You may have noticed that not all bottles of wine have the same shape? My Wine Box Vietnam explains to you why and gives you a few points of reference to be able to declare at a glance: “This one, only in its shape, I can tell you that it is a Burgundian!“
The bottle is an innovation that spread widely from the 18th century onwards. Its use became standardized when it was realized that the wine kept better in the bottle than in the barrel! On the other hand, the shape of the bottle varies.
The Burgundy Bottle
The first bottle of the big three to become ubiquitous was the Burgundy Bottle. Invented sometime in the nineteenth century, it is thought that the bottle’s curved sides exist simply because this design was easier for glassmakers to create. Following the bottle’s creation, Burgundy producers – the people responsible for making the first wines out of Chardonnay and Pinot Noir – began using the vessels to bottle their red and white Burgundies. Within a few decades, the bottle became ubiquitous as the bottle used to house good Pinot and Chardonnay, and as these two very popular grapes spread across the world, so did the Burgundy bottle. Nowadays, most red wines with a flavor profile similar to Pinot Noir – light, bright, and complex – such as Nebbiolo, Gamay and Etna Rosso can be also be found in this style bottle. If you find a white wine inside a Burgundian bottle, traditionally it was a good indication that the white probably saw a bit of oak during the aging process, but with unoaked Chardonnay now becoming a thing, that’s not always the case.
The Bordeaux Bottle
Not to be outdone, almost immediately following the creation of the Burgundy bottle came the famous Bordeaux variety. Housing the two most popular red wines in the world, Cabernet Sauvignon and Merlot, this bottle immediately became the most used among winemakers the world over. What sets the Bordeaux bottle apart from the Burgundy bottle is the bottle’s distinctive shoulders. Most believe these shoulders were created in order to catch the sediment that could often accumulate in old Bordeaux while the bottle was being decanted. However, it hasn’t been confirmed that this is the actual reason the Bordeaux bottle has its distinctive shoulders; many also believe the design could have been simply to set the bottle apart from it’s Burgundian cousin.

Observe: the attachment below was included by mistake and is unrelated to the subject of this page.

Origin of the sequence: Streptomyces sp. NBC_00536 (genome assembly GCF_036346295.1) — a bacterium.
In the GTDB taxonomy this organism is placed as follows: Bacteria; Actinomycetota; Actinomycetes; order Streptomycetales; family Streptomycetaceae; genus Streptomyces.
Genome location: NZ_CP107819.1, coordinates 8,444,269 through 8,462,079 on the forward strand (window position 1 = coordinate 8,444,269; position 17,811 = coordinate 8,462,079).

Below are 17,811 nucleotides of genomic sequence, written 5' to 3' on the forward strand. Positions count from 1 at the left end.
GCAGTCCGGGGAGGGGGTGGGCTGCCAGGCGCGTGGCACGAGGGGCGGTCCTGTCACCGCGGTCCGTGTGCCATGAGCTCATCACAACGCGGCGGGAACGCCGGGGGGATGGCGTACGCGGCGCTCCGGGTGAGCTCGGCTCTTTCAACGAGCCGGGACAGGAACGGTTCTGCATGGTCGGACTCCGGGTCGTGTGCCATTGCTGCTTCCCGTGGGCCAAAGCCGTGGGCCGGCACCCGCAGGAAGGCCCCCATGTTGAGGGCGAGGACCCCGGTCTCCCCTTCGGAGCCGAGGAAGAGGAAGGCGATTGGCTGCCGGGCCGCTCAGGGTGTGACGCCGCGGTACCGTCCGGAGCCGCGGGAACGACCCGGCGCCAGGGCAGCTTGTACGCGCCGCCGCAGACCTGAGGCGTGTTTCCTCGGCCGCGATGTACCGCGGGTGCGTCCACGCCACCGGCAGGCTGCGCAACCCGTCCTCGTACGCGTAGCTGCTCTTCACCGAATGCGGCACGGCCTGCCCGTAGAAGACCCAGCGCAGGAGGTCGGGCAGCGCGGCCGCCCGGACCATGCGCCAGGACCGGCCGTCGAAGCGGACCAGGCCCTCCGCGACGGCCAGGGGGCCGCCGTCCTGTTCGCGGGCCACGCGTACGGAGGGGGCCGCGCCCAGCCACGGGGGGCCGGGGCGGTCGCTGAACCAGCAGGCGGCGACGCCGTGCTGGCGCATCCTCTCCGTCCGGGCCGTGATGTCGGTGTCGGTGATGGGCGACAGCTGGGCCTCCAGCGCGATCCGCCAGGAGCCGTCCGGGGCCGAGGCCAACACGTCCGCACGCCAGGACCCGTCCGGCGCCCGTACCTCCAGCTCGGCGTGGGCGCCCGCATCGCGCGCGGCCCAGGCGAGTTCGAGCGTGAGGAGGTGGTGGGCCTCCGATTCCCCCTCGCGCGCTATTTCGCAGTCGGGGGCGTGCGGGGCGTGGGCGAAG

The Alsatian/Mosel Bottle
Finally the Alsatian/Mosel bottle came into existence shortly after Bordeaux. Originally created for storing Riesling – both dry and sweet – the bottle can now be seen housing similar
wines such as Gewurztraminer. These bottles are much more delicate than their Burgundy and Bordeaux counterparts and it’s thought this is the case because the main transportation route for these wines was the Rhine river, which meant smaller river ships meaning the bottles needed to be slender in order to fit as many as possible inside the hull. And given that transportation was occurring on a river, the bottles could be more delicate as it was a much gentler voyage than on
the high seas where Burgundy and Bordeaux wines often found themselves floating off to Great Britain.
Bottles whose shape has been exported throughout France and in the world!
Wine Bottle Sizes Chart
Curiously, the historic convention for naming wine bottle sizes is based on the names of biblical kings.
187.5 ml Piccolo or Split: Typically used for a single serving of Champagne.
375 ml Demi or Half: Holds one-half of the standard 750 ml size.
750 ml Standard: Common bottle size for most distributed wine.
1.5 L Magnum: Equivalent to two standard 750 ml bottles.
3.0 L Double Magnum: Equivalent to two Magnums or four standard 750 ml bottles.
4.5 L Jeroboam (still wine): Equivalent to six standard 750 ml bottles.
6.0 L Imperial: Equivalent to eight standard 750 ml bottles or two Double Magnums.
9.0 L Salmanazar: Equivalent to twelve standard 750 ml bottles or a full case of wine!
12.0 L Balthazar: Equivalent to sixteen standard 750 ml bottles or two Imperials.
15.0 L Nebuchadnezzar: Equivalent to twenty standard 750 ml bottles.